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To nobody's great surprise, another Windows-infecting mass mailing worm began spreading over the Net last weekend.

Bagle-N is spreading rapidly and most anti-virus firms rate it as medium to high-level risk. Email filtering outfit MessageLabs has intercepted 11,105 copies of the worm since Saturday.

The worm normally spreads by email but it also capable of propagation across P2P file sharing networks. Bagle-N arrives in either a password-protected zip or rar file, and the password is either included in the body of the email, or in an image file attached to the email.

Apart from the image-file ploy (a minor 'innovation' in virus writing), Bagle is little different from its 13 predecessors - not least in the fact that it infects Windows PCs only.

Bagle-N commonly comes in email messages with variable subject and attachment names. The ‘from’ field of the email is spoofed so that it appears to come from a potential victim's sysadmin. Message bodies warn that the user's email account "might be disabled" or suffer some other odious consequence if a user fails to open an attachment.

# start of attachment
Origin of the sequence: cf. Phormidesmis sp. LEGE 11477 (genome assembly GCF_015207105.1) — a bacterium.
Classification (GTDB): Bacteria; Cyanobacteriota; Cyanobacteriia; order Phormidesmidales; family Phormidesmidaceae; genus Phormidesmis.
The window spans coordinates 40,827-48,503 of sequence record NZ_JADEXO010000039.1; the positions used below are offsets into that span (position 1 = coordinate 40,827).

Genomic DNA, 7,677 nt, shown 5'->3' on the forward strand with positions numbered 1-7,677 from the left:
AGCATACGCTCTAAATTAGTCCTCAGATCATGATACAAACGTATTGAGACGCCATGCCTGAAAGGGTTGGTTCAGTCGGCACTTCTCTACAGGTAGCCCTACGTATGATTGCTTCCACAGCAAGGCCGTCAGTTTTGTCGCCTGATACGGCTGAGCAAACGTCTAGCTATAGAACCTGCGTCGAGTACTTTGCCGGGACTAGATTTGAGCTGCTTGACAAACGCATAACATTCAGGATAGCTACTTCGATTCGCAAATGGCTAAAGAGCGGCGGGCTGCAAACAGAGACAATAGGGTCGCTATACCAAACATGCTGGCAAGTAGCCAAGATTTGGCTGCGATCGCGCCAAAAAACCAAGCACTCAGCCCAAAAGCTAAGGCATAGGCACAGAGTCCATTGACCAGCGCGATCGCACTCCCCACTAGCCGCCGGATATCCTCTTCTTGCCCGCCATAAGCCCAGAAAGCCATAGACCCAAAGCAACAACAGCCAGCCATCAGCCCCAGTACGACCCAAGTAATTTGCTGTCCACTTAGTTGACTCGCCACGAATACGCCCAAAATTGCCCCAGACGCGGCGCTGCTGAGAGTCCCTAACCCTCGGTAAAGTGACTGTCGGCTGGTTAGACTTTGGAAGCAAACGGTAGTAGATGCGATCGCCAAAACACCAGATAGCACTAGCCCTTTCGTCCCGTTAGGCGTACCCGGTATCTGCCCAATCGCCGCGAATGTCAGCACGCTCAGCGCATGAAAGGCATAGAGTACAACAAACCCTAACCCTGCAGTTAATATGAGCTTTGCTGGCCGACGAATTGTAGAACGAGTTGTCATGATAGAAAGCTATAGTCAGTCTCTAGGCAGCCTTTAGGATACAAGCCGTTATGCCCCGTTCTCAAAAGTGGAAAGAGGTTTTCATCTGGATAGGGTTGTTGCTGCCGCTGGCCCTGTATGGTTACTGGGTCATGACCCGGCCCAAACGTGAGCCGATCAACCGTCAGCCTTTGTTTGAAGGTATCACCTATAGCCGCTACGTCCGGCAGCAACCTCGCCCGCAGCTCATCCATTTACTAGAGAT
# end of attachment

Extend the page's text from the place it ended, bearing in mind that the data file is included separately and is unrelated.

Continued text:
If you open the worm's infectious archive file you may infect your PC. The worm disables many security software packages and includes a backdoor component which listens on TCP port 2556. Bagle-N scours the hard drives of infected computers for email addresses. It then sends copies of itself to these addresses using its own SMTP engine. It is programmed to stop spreading on 31 December 2005, so instead of being around for days this infector will likely to around for months.

As usual, users are warned to minimise risk of infection by not clicking on unknown attachments in emails. Updating anti-virus signature definitions is also a sensible step. ®

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